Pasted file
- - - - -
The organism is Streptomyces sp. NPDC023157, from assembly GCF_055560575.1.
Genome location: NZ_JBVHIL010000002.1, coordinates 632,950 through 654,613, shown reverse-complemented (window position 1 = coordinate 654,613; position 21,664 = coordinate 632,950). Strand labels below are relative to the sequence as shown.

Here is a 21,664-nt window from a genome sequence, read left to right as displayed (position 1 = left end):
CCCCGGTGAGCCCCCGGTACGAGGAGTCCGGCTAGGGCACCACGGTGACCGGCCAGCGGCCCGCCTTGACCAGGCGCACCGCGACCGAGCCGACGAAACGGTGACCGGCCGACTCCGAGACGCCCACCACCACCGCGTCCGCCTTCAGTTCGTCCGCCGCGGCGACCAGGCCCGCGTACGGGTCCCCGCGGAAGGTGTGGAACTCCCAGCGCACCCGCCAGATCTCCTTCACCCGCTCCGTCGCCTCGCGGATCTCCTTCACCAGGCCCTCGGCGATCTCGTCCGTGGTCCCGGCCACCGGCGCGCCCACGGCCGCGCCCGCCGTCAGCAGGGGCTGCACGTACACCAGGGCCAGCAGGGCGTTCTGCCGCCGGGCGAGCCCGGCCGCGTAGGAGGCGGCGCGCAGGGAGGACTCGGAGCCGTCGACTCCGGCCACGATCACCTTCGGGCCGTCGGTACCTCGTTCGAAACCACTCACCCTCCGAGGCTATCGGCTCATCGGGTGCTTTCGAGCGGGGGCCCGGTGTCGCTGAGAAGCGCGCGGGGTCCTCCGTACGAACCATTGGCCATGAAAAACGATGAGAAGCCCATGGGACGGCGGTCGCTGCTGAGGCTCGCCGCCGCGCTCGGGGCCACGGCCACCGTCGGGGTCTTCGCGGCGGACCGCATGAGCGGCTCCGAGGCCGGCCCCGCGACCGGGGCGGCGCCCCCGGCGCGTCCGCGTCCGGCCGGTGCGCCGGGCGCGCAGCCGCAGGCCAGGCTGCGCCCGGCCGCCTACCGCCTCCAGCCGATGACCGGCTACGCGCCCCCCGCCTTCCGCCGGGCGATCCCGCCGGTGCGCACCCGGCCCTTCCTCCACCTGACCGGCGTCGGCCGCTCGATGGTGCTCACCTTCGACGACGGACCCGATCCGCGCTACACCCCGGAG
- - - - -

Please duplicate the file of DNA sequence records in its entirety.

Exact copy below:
The organism is Streptomyces sp. NPDC023157, from assembly GCF_055560575.1.
Genome location: NZ_JBVHIL010000002.1, coordinates 632,950 through 654,613, shown reverse-complemented (window position 1 = coordinate 654,613; position 21,664 = coordinate 632,950). Strand labels below are relative to the sequence as shown.

Here is a 21,664-nt window from a genome sequence, read left to right as displayed (position 1 = left end):
CCCCGGTGAGCCCCCGGTACGAGGAGTCCGGCTAGGGCACCACGGTGACCGGCCAGCGGCCCGCCTTGACCAGGCGCACCGCGACCGAGCCGACGAAACGGTGACCGGCCGACTCCGAGACGCCCACCACCACCGCGTCCGCCTTCAGTTCGTCCGCCGCGGCGACCAGGCCCGCGTACGGGTCCCCGCGGAAGGTGTGGAACTCCCAGCGCACCCGCCAGATCTCCTTCACCCGCTCCGTCGCCTCGCGGATCTCCTTCACCAGGCCCTCGGCGATCTCGTCCGTGGTCCCGGCCACCGGCGCGCCCACGGCCGCGCCCGCCGTCAGCAGGGGCTGCACGTACACCAGGGCCAGCAGGGCGTTCTGCCGCCGGGCGAGCCCGGCCGCGTAGGAGGCGGCGCGCAGGGAGGACTCGGAGCCGTCGACTCCGGCCACGATCACCTTCGGGCCGTCGGTACCTCGTTCGAAACCACTCACCCTCCGAGGCTATCGGCTCATCGGGTGCTTTCGAGCGGGGGCCCGGTGTCGCTGAGAAGCGCGCGGGGTCCTCCGTACGAACCATTGGCCATGAAAAACGATGAGAAGCCCATGGGACGGCGGTCGCTGCTGAGGCTCGCCGCCGCGCTCGGGGCCACGGCCACCGTCGGGGTCTTCGCGGCGGACCGCATGAGCGGCTCCGAGGCCGGCCCCGCGACCGGGGCGGCGCCCCCGGCGCGTCCGCGTCCGGCCGGTGCGCCGGGCGCGCAGCCGCAGGCCAGGCTGCGCCCGGCCGCCTACCGCCTCCAGCCGATGACCGGCTACGCGCCCCCCGCCTTCCGCCGGGCGATCCCGCCGGTGCGCACCCGGCCCTTCCTCCACCTGACCGGCGTCGGCCGCTCGATGGTGCTCACCTTCGACGACGGACCCGATCCGCGCTACACCCCGGAG